About

Calvin Luther Martin, PhD
19 Clay
Malone NY  12953

19clay@gmail.com

(518) 651-2019

Camping on the Kenai Peninsula, Alaska, 1995

Camping on the Kenai Peninsula, Alaska, 1995

For two amazing years, my wife (Nina) and I lived with Yup’ik Eskimos on the Alaska tundra, just below the Yukon River.  About 80 miles from the Bering Sea.

Nina (Nina Pierpont, MD, PhD) was a physician at a native-run hospital whose docs covered an area the size of the State of Oregon.  (Alaska is bigger than you imagine.)  She & I would take bush planes out to Eskimo villages for a week at a time, camping out in the ramshackle clinic building, where Nina was the doc for those 7 days.  (There are no restaurants, motels, or hotels in Eskimo villages.  Their villages, often consisting of one or two dozen wooden homes, are private, not open to visitors or the public except by invitation.)

Two years we lived in the muddy, rutted frontier town of Bethel, established nearly a century earlier by Moravian missionaries as a beacon of righteousness in this vast hinterland of satanic depravity, so went the argument.  Here, among alder thickets and myriad ponds bordering the crumbling banks of the salmon-rich Kuskokwim—the Gift—the cross of Jesus was erected as a counter Gift.   Upon this alcohol-soaked, suicide-stained spot, the well-meaning (Weren’t they?) agencies of western civilization systematically, methodically began dismantling the delicate and altogether incomprehensible world of Raven’s people.

Bethel was a slow-motion heartbreak.

“My god, it’s the last place on earth” was written by a man who lived in Bethel when we did.  No one better captures the otherworldly texture—and sorrow—of  Bush Alaska than Michael Faubion.  I wrote about this world  in “The Way of the Human Being” (Yale 1999).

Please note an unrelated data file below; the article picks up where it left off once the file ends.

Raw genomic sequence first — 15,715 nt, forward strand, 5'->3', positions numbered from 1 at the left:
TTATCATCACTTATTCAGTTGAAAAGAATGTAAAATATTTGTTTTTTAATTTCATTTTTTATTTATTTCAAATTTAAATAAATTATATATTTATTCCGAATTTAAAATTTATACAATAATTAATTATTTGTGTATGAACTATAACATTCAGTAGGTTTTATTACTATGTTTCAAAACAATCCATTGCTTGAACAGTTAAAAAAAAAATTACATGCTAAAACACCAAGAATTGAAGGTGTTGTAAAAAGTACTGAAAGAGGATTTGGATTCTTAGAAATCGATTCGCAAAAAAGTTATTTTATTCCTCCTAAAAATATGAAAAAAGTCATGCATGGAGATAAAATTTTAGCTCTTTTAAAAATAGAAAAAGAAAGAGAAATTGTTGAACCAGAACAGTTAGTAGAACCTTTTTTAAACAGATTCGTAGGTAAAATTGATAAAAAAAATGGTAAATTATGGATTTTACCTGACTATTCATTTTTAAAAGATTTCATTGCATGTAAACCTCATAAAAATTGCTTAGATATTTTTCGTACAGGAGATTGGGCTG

I thought the horizon would swallow me whole,
Thought the wind-chill would tear off my face.
Where existence itself is defined by the cold,
You can find yourself frozen in place.

Thawed out in mud-time, my eyes on the boats,
Fish-grease and fuel oil perfume.
Turned green on a weekend; it’s Spring’s brief revolt
When the sun steals the sky from the moon.

It’s stranger than fiction, it’s sadder than hell;
There’s no way to judge what it’s worth.
It’s past the last highway, across the lost hills.
My God, it’s The Last Place on Earth.

It’s the Last Place on Earth I expected to be
Believing in better or worse.
Old friends quit asking what’s becoming of me,
They wouldn’t look in The Last Place on Earth.

It’s stranger than fiction, it’s sadder than hell,
There’s no way to judge what it’s worth.
It’s past the last highway, across the lost hills,
My God, it’s The Last Place on Earth.

It’s the home of the raven, where daytime is dark,
Where death takes its toll on rebirth.
The mystical journey, swan flight of the heart
Flutters down in the Last Place on Earth.

It’s stranger than fiction, it’s sadder than hell,
There’s no way to judge what it’s worth.
It’s past the last highway, across the lost hills,
My God, it’s The Last Place on Earth.